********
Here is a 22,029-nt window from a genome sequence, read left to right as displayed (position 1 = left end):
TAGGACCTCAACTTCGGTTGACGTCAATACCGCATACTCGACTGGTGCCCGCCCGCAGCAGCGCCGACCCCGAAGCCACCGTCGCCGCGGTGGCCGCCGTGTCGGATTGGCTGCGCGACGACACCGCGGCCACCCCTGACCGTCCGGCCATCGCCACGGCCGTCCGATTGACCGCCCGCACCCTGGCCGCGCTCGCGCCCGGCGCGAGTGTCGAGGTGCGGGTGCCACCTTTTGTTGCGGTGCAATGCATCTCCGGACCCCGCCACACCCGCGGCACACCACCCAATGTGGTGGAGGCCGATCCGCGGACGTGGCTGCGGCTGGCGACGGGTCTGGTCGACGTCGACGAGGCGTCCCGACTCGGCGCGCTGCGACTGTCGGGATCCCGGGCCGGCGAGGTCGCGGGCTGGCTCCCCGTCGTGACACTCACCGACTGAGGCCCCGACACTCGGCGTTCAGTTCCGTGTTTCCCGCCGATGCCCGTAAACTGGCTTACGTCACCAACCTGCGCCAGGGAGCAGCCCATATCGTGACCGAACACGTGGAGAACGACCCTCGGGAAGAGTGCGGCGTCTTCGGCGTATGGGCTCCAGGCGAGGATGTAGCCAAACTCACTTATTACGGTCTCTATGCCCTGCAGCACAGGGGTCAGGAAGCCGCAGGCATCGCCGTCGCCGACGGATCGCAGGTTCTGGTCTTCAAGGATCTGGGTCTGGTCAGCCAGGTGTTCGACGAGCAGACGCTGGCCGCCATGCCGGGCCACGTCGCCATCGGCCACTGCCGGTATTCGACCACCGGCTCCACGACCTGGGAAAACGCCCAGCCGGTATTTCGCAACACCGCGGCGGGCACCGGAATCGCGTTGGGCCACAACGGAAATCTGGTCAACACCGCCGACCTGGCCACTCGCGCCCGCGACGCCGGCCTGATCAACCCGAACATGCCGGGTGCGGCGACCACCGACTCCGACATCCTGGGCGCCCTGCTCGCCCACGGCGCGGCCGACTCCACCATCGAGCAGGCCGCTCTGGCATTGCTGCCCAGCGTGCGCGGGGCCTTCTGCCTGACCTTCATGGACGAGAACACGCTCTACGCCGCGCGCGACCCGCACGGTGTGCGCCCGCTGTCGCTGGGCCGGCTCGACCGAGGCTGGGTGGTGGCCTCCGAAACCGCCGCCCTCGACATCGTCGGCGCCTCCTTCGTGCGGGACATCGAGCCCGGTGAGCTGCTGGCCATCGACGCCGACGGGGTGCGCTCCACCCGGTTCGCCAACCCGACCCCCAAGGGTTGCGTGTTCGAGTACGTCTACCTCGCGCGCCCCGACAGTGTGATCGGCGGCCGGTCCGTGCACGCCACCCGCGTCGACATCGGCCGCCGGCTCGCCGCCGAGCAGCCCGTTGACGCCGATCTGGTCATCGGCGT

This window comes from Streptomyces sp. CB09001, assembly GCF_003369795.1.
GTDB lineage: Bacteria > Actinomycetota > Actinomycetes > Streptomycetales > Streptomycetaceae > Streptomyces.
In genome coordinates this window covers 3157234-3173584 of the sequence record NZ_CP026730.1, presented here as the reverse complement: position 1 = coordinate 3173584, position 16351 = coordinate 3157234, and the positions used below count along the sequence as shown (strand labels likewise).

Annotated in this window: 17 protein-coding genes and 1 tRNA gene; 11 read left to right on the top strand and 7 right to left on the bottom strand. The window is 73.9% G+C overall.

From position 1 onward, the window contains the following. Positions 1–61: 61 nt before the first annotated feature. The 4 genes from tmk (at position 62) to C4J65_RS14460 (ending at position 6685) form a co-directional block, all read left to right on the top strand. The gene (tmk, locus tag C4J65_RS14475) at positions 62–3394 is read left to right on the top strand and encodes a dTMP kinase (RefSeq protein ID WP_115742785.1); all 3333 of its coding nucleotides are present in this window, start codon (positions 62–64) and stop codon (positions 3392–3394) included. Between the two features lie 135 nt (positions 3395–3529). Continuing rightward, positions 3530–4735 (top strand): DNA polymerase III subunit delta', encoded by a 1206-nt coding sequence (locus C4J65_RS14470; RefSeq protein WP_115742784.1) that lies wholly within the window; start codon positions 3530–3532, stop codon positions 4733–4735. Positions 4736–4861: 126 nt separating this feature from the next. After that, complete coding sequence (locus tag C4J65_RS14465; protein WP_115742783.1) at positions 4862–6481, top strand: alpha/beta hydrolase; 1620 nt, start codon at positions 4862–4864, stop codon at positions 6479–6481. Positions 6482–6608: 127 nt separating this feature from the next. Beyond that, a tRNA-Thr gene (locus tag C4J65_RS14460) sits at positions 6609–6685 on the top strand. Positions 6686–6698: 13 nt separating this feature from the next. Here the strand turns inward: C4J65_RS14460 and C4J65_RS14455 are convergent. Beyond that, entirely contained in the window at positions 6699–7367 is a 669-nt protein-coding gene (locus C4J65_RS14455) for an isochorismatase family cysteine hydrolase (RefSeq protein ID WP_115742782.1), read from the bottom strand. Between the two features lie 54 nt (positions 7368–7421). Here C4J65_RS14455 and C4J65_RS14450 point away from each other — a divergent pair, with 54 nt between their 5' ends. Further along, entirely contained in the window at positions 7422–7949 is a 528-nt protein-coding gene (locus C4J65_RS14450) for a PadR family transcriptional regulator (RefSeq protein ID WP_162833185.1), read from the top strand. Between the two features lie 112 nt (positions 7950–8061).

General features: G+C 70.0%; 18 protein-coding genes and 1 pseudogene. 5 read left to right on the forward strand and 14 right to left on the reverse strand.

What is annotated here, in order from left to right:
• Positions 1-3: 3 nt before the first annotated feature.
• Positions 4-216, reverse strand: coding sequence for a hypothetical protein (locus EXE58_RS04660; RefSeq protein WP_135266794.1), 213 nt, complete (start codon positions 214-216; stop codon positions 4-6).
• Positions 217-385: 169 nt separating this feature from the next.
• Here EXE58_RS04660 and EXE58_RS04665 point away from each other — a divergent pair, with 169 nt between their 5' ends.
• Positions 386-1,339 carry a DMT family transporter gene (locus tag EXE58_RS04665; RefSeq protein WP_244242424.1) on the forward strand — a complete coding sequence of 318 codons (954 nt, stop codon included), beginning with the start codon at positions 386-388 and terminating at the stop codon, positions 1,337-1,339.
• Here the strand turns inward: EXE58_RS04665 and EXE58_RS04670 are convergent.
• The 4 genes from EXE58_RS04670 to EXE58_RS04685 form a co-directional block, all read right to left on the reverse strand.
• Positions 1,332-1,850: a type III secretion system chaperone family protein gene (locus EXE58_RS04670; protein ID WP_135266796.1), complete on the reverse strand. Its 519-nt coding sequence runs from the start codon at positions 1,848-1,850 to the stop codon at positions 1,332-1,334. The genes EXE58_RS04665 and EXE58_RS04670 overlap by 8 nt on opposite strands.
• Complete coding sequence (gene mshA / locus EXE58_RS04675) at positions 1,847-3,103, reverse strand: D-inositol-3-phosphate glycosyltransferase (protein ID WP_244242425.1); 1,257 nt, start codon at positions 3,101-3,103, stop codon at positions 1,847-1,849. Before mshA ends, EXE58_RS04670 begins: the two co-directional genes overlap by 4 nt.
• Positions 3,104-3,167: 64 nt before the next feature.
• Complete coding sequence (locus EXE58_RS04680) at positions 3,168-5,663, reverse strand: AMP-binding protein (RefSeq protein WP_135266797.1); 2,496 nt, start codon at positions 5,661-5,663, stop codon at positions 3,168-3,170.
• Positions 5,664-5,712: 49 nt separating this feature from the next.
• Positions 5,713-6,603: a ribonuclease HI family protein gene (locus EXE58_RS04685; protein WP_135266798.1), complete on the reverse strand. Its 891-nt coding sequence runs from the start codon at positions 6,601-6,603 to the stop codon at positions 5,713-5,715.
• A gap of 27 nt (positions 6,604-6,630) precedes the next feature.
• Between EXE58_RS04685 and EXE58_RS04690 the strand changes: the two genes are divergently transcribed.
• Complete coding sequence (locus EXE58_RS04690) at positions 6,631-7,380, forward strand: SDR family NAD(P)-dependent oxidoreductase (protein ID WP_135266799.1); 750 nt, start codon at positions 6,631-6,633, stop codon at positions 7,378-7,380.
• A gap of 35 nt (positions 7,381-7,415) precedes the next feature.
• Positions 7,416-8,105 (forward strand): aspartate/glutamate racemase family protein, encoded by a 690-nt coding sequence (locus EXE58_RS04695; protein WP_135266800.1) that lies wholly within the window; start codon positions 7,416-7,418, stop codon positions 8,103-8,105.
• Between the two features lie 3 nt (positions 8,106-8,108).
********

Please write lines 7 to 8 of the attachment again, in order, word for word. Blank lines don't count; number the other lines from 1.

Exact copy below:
From position 1 onward, the window contains the following. Positions 1–61: 61 nt before the first annotated feature. The 4 genes from tmk (at position 62) to C4J65_RS14460 (ending at position 6685) form a co-directional block, all read left to right on the top strand. The gene (tmk, locus tag C4J65_RS14475) at positions 62–3394 is read left to right on the top strand and encodes a dTMP kinase (RefSeq protein ID WP_115742785.1); all 3333 of its coding nucleotides are present in this window, start codon (positions 62–64) and stop codon (positions 3392–3394) included. Between the two features lie 135 nt (positions 3395–3529). Continuing rightward, positions 3530–4735 (top strand): DNA polymerase III subunit delta', encoded by a 1206-nt coding sequence (locus C4J65_RS14470; RefSeq protein WP_115742784.1) that lies wholly within the window; start codon positions 3530–3532, stop codon positions 4733–4735. Positions 4736–4861: 126 nt separating this feature from the next. After that, complete coding sequence (locus tag C4J65_RS14465; protein WP_115742783.1) at positions 4862–6481, top strand: alpha/beta hydrolase; 1620 nt, start codon at positions 4862–4864, stop codon at positions 6479–6481. Positions 6482–6608: 127 nt separating this feature from the next. Beyond that, a tRNA-Thr gene (locus tag C4J65_RS14460) sits at positions 6609–6685 on the top strand. Positions 6686–6698: 13 nt separating this feature from the next. Here the strand turns inward: C4J65_RS14460 and C4J65_RS14455 are convergent. Beyond that, entirely contained in the window at positions 6699–7367 is a 669-nt protein-coding gene (locus C4J65_RS14455) for an isochorismatase family cysteine hydrolase (RefSeq protein ID WP_115742782.1), read from the bottom strand. Between the two features lie 54 nt (positions 7368–7421). Here C4J65_RS14455 and C4J65_RS14450 point away from each other — a divergent pair, with 54 nt between their 5' ends. Further along, entirely contained in the window at positions 7422–7949 is a 528-nt protein-coding gene (locus C4J65_RS14450) for a PadR family transcriptional regulator (RefSeq protein ID WP_162833185.1), read from the top strand. Between the two features lie 112 nt (positions 7950–8061).

General features: G+C 70.0%; 18 protein-coding genes and 1 pseudogene. 5 read left to right on the forward strand and 14 right to left on the reverse strand.